God Has Spoken 2: Reflections on J.I. Packer’s Book

“Some modern theologians say, ‘God doesn’t speak.’ Well, He says, He does.”

J.I. Packer from Lecture at Regent College

God Has Spoken: Revelation and the Bible 3rd Edition

Chapter Two: The Lost Word

Apparently, although I have not scientifically verified it, there is more than one way to skin a cat. Likewise there is more than one way to lose the Word of God.

Losing the Word

In the second chapter of God Has Spoken, Packer draws an analogy between the famine of the Word announced by the prophet Amos to the people of the Northern Kingdom in the eighth century BC and his contemporary situation. That is, while Creator God spoke to the people through the prophets to His people, there came a time when a refusal by the people (especially those with power) to listen to God resulted in God answering with silence. If you won’t listen, then I will stop speaking or I will make you deaf.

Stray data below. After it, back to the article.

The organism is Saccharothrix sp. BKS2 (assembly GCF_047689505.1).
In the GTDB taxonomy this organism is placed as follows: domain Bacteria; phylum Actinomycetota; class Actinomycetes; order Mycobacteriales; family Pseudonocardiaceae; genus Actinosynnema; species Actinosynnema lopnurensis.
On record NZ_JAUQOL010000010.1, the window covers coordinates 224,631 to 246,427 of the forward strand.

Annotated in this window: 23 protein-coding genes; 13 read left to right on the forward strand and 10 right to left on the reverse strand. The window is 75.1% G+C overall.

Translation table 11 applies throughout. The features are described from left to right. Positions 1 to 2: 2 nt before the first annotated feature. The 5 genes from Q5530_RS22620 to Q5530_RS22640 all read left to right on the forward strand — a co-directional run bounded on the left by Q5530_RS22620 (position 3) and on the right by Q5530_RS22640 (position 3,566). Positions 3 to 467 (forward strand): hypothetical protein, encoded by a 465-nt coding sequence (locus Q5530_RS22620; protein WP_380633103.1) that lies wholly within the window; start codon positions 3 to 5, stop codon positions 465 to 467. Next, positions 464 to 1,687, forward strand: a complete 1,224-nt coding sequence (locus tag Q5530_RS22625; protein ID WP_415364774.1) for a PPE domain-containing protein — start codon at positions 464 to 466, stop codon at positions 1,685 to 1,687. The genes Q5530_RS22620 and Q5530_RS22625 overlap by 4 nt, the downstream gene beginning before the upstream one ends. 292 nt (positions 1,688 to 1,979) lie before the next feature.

Christians have always affirmed the authority of the Bible. The earliest Christians affirmed the authority of the Law, the Prophets, and the Writings which Christ and the apostles read as witnessing to the character, covenant and promises of the God of Israel and to Jesus Christ as the fulfillment of those promises and climax of those covenants. At the same time, particular texts written by the apostles and their close associates were used in much the same way. These are commonly referred to as the Old and New Testaments, respectively. Continue reading “God Has Spoken 2: Reflections on J.I. Packer’s Book”

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